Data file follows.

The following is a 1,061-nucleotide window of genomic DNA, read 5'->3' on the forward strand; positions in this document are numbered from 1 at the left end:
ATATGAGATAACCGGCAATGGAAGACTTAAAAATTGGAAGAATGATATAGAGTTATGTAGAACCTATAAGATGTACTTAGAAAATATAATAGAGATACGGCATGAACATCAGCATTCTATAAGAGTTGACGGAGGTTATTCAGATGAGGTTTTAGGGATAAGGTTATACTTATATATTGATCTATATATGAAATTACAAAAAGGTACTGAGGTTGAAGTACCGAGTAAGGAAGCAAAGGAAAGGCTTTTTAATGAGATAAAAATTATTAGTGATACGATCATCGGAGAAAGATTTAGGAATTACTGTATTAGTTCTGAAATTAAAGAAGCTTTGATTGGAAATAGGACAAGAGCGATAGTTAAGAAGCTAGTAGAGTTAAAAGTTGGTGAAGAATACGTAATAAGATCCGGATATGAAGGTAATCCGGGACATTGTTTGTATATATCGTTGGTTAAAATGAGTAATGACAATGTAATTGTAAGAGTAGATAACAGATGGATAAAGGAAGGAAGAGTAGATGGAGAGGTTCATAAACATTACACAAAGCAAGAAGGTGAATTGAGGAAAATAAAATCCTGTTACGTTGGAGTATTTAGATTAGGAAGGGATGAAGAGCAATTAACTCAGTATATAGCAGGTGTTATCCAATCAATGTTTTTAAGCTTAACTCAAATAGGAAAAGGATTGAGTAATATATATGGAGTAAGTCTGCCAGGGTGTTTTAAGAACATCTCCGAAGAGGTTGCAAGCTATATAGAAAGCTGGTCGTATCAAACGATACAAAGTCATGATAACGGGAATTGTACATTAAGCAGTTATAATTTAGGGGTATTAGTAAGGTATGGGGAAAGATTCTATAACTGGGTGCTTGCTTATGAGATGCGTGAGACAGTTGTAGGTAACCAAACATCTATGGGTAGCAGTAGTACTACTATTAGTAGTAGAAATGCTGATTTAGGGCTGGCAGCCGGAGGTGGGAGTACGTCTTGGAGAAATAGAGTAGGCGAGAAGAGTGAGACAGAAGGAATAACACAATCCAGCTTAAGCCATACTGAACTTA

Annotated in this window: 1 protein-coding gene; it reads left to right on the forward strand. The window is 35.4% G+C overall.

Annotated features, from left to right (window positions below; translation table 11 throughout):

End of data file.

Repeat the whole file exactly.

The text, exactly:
The following is a 1,061-nucleotide window of genomic DNA, read 5'->3' on the forward strand; positions in this document are numbered from 1 at the left end:
ATATGAGATAACCGGCAATGGAAGACTTAAAAATTGGAAGAATGATATAGAGTTATGTAGAACCTATAAGATGTACTTAGAAAATATAATAGAGATACGGCATGAACATCAGCATTCTATAAGAGTTGACGGAGGTTATTCAGATGAGGTTTTAGGGATAAGGTTATACTTATATATTGATCTATATATGAAATTACAAAAAGGTACTGAGGTTGAAGTACCGAGTAAGGAAGCAAAGGAAAGGCTTTTTAATGAGATAAAAATTATTAGTGATACGATCATCGGAGAAAGATTTAGGAATTACTGTATTAGTTCTGAAATTAAAGAAGCTTTGATTGGAAATAGGACAAGAGCGATAGTTAAGAAGCTAGTAGAGTTAAAAGTTGGTGAAGAATACGTAATAAGATCCGGATATGAAGGTAATCCGGGACATTGTTTGTATATATCGTTGGTTAAAATGAGTAATGACAATGTAATTGTAAGAGTAGATAACAGATGGATAAAGGAAGGAAGAGTAGATGGAGAGGTTCATAAACATTACACAAAGCAAGAAGGTGAATTGAGGAAAATAAAATCCTGTTACGTTGGAGTATTTAGATTAGGAAGGGATGAAGAGCAATTAACTCAGTATATAGCAGGTGTTATCCAATCAATGTTTTTAAGCTTAACTCAAATAGGAAAAGGATTGAGTAATATATATGGAGTAAGTCTGCCAGGGTGTTTTAAGAACATCTCCGAAGAGGTTGCAAGCTATATAGAAAGCTGGTCGTATCAAACGATACAAAGTCATGATAACGGGAATTGTACATTAAGCAGTTATAATTTAGGGGTATTAGTAAGGTATGGGGAAAGATTCTATAACTGGGTGCTTGCTTATGAGATGCGTGAGACAGTTGTAGGTAACCAAACATCTATGGGTAGCAGTAGTACTACTATTAGTAGTAGAAATGCTGATTTAGGGCTGGCAGCCGGAGGTGGGAGTACGTCTTGGAGAAATAGAGTAGGCGAGAAGAGTGAGACAGAAGGAATAACACAATCCAGCTTAAGCCATACTGAACTTA

Annotated in this window: 1 protein-coding gene; it reads left to right on the forward strand. The window is 35.4% G+C overall.

Annotated features, from left to right (window positions below; translation table 11 throughout):